How to Lose Friends & Alien Ate People: Serkis Navigates Odd Bedfellows in Routine Sequel
Though perhaps a novel choice for helming Marvel sequel Venom: Let There Be Carnage, Andy Serkis fares about as well as anyone likely could in continuing a franchise with the comic monopolizer (and with a character credited as one of their “greatest and most complex characters” while chained to PG-13 parameters).
To his credit, Serkis definitely knows the value of correctly embodying physicality in animated form, with elevated attributes such as Gollum in Peter Jackson’s Lord of the Rings trilogy or the irate primate Caesar in the rehashed Planet of the Apes franchise to his name—and this is exactly where the film, like its predecessor, succeeds. Straddling the subversive energies of The Odd Couple and Dr. Jekyll & Mr. Hyde, it’s the classic straight man juxtaposed with the comic foil routine, perhaps with an arguable dash of queerness to pique the interests in communities scavenging for representation through the ruins of mainstream studio filmmaking.
While it’s a poorly kept secret, the otherworldly alien presence Venom continues to live within disgraced journalist Eddie Brock (Tom Hardy), though they seem to be complementary to one another. Brock keeps Venom’s murderous tendencies at bay, while his cohort has the ability to empower his human’s particular brand of vigilantism. When infamous serial killer Cletus Kasady (Woody Harrelson) grants a rare interview to Brock, considering him a like minded soul, it’s to use the writer to send a message to his imprisoned girlfriend Frances (Naomie Harris), who has such extreme sonic powers she is kept imprisoned in a secret facility ever since they were separated at the St. Estes Reform School in 1996. The visit proves to be detrimental to Kasady, because Venom spies a clue in the madman’s cell which allows Eddie to regain his stature by cracking the case against him, leading to California’s reinstatement of the death penalty. In response, Kasady’s next interaction with Brock leads to a struggle wherein the serial killer becomes infected with his own symbiotic, known as Carnage, whose ultimate goal is to kill his father, Venom. When Brock’s ex-fiance Anna (Michelle Williams) is kidnapped, the quartet must face off to establish dominance through violence.
Like a preadolescent’s version of Lilo & Stitch, Serkis brings Eddie and Venom to the oddly magical codependence of human and creature, where the latter walks away with all the best moments (and all the worthwhile lines of dialogue). There’s something infectiously charming about Venom as the id, curbed for just the right formula of ‘symbiosis.’ We pick up their unholy union not long after the 2018 film left off (hence the “Making of a Murderer” reference), where Venom has been reduced to chocolate and chickens as a substitute for the sustenance he requires from the human brain (in true cutesy fashion, he’s grown attached to the pair of chickens living in their apartment, Sonny & Cher, their only “friends”).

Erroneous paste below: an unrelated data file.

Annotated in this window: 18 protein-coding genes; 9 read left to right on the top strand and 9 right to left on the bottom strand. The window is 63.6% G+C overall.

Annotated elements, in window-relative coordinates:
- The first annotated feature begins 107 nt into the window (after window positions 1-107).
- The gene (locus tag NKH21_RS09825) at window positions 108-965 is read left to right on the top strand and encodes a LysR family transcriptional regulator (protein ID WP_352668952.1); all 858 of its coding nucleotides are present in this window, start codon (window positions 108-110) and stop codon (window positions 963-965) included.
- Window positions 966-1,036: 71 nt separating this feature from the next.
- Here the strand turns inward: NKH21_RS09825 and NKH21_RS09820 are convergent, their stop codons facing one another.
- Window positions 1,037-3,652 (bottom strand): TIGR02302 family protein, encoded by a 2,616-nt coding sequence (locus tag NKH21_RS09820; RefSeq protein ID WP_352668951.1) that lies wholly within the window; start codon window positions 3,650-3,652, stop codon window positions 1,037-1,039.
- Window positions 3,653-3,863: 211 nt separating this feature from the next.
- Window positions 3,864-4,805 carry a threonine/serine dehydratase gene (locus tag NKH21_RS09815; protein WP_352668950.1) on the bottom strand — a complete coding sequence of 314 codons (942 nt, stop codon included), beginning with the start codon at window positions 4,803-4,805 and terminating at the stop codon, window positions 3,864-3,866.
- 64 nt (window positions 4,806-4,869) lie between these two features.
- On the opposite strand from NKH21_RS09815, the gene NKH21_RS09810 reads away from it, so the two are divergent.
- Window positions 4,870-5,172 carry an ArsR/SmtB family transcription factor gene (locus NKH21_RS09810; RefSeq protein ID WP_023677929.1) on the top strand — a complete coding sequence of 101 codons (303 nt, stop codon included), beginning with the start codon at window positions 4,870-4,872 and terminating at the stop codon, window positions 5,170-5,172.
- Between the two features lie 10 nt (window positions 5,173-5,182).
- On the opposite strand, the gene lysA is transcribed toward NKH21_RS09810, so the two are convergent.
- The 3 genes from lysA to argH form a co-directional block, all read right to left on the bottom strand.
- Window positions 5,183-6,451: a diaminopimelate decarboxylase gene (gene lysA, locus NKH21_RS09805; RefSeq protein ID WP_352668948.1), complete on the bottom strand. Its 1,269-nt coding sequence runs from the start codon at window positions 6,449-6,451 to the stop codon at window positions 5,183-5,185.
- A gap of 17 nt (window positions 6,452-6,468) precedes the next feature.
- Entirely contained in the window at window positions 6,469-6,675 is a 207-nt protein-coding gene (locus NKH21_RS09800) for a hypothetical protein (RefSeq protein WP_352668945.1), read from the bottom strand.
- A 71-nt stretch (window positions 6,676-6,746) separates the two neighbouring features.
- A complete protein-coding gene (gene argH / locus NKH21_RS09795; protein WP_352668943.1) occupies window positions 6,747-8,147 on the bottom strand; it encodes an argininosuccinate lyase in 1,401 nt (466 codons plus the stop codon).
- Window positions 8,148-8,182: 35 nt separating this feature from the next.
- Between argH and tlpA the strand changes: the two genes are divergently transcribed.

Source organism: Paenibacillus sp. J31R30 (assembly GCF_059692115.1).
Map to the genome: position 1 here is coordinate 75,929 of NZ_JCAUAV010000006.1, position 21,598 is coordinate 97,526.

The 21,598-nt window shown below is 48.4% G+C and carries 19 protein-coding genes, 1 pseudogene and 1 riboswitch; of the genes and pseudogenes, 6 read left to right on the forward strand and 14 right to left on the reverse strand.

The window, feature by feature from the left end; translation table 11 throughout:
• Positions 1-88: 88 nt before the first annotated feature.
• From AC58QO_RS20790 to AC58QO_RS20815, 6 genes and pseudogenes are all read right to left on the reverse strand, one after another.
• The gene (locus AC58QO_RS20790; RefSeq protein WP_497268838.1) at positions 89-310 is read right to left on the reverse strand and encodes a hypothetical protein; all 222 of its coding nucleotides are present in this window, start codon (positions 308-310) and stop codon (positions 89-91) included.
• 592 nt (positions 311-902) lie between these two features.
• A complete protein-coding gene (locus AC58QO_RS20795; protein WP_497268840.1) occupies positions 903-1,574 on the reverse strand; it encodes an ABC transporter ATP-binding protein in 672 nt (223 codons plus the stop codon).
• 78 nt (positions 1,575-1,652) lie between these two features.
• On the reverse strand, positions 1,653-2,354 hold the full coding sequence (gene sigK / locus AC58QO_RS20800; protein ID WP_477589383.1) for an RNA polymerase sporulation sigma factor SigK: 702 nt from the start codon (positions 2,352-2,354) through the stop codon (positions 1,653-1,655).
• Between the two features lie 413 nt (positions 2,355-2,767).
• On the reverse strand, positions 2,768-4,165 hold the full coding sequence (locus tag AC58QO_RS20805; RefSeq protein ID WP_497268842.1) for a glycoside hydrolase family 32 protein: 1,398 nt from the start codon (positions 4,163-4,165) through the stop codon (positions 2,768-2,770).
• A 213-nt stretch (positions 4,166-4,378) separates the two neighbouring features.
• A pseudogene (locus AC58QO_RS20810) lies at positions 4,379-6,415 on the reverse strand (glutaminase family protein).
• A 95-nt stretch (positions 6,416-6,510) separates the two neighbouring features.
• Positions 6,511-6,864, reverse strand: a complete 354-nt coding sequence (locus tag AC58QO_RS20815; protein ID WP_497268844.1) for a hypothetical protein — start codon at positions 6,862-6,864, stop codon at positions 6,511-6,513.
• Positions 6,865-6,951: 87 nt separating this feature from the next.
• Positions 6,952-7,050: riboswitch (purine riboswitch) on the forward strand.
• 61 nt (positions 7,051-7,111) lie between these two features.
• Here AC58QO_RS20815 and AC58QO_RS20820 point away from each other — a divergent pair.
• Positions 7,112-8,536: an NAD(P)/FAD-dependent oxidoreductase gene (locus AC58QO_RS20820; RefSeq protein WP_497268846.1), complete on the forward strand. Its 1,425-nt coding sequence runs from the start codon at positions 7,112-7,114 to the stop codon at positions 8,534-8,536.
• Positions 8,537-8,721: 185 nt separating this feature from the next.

One wishes Serkis and scribe Kelly Marcel had the agency to really lean into this weirdness, of a man’s body serving as host for a demanding entity, with similar voice work to something more outrageously strange like the 1990 French cult classic Baby Blood. But before we can spend too much time with this song and dance, the plot mechanics kick into boisterous gear, despite neglecting to fully flesh out the pair of lovebird maniacs driving it.
The opening of the film suggests a backstory for Frances (aka Shriek) and Cletus Kasady, but theirs is a love serving as a pale echo of Natural Born Killers, kids reared and abused by an ambivalent system tethered by their shared trauma. Strangely, this sequel introduces and then utterly demeans what promises to be an omnipotent figure in Frances, with Naomie Harris battered and demeaned at the hands of both Venom and Carnage, even though she has the power to decimate them both.
With a neon blue eye (which mirrors the strange mar of whiteness transposed upon a Black woman’s face as in the Zazie Beetz character in Deadpool 2) the constant reminder of the vengeance she seeks against the cop who maimed her (conveniently served up in Stephen Graham’s Detective Mulligan), she’s got the fuzzy end of the stick no matter where you look in the narrative, bustled about like the Thandiwe Newton character in Beloved (1998) but without any real aim or purpose. Arguably, the same can be said for Harrelson, enjoyable chewing up the scenery as Kasady, but again, without the requisite energy allowed his character to make this feel satisfying in any real way. Michelle Williams returns, with the same intriguingly unfashionable haircut, to mainly pose in the film’s mimicry of King Kong.
Shot by Tarantino’s prized DP Robert Richardson, the attempt to make San Francisco into a backdrop feels like the only real accomplishment considering the film mostly exists in the gravitational pull of Venom’s wheezing snarl. Hardy, who gets story credit, may not have much to do as investigative journalist Eddie Brock, but one gets the sense his real service is in undermining Marvel’s status quo by generating the universe’s infrequent bits of subversive and bizarre energies.